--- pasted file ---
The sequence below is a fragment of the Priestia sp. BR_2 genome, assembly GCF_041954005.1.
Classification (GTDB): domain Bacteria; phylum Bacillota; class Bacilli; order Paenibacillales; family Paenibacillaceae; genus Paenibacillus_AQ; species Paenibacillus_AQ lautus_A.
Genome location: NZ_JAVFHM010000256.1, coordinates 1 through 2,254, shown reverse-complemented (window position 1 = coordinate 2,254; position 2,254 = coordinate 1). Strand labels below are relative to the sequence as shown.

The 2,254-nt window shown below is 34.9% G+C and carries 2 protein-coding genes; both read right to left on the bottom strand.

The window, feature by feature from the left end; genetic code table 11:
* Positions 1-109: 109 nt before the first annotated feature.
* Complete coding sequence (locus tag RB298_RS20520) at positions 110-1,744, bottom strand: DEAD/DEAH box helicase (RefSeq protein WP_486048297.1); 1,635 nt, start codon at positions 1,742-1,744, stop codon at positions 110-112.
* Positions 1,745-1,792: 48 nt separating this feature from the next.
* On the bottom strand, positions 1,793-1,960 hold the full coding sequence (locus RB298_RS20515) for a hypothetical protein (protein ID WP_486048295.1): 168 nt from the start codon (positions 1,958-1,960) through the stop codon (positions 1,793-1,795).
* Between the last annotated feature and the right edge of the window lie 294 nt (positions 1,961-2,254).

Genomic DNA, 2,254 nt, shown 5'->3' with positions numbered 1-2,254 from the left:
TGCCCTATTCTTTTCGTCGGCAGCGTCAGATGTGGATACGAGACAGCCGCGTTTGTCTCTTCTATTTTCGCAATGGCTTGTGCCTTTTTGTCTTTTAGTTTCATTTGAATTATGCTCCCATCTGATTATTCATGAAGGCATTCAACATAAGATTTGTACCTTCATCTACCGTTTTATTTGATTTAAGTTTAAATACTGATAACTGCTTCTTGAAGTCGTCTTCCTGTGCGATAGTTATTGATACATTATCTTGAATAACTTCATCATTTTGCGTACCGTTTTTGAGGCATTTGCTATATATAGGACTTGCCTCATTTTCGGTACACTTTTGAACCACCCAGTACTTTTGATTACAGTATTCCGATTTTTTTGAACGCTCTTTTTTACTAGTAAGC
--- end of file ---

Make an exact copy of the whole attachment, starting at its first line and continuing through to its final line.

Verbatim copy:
The sequence below is a fragment of the Priestia sp. BR_2 genome, assembly GCF_041954005.1.
Classification (GTDB): domain Bacteria; phylum Bacillota; class Bacilli; order Paenibacillales; family Paenibacillaceae; genus Paenibacillus_AQ; species Paenibacillus_AQ lautus_A.
Genome location: NZ_JAVFHM010000256.1, coordinates 1 through 2,254, shown reverse-complemented (window position 1 = coordinate 2,254; position 2,254 = coordinate 1). Strand labels below are relative to the sequence as shown.

The 2,254-nt window shown below is 34.9% G+C and carries 2 protein-coding genes; both read right to left on the bottom strand.

The window, feature by feature from the left end; genetic code table 11:
* Positions 1-109: 109 nt before the first annotated feature.
* Complete coding sequence (locus tag RB298_RS20520) at positions 110-1,744, bottom strand: DEAD/DEAH box helicase (RefSeq protein WP_486048297.1); 1,635 nt, start codon at positions 1,742-1,744, stop codon at positions 110-112.
* Positions 1,745-1,792: 48 nt separating this feature from the next.
* On the bottom strand, positions 1,793-1,960 hold the full coding sequence (locus RB298_RS20515) for a hypothetical protein (protein ID WP_486048295.1): 168 nt from the start codon (positions 1,958-1,960) through the stop codon (positions 1,793-1,795).
* Between the last annotated feature and the right edge of the window lie 294 nt (positions 1,961-2,254).

Genomic DNA, 2,254 nt, shown 5'->3' with positions numbered 1-2,254 from the left:
TGCCCTATTCTTTTCGTCGGCAGCGTCAGATGTGGATACGAGACAGCCGCGTTTGTCTCTTCTATTTTCGCAATGGCTTGTGCCTTTTTGTCTTTTAGTTTCATTTGAATTATGCTCCCATCTGATTATTCATGAAGGCATTCAACATAAGATTTGTACCTTCATCTACCGTTTTATTTGATTTAAGTTTAAATACTGATAACTGCTTCTTGAAGTCGTCTTCCTGTGCGATAGTTATTGATACATTATCTTGAATAACTTCATCATTTTGCGTACCGTTTTTGAGGCATTTGCTATATATAGGACTTGCCTCATTTTCGGTACACTTTTGAACCACCCAGTACTTTTGATTACAGTATTCCGATTTTTTTGAACGCTCTTTTTTACTAGTAAGC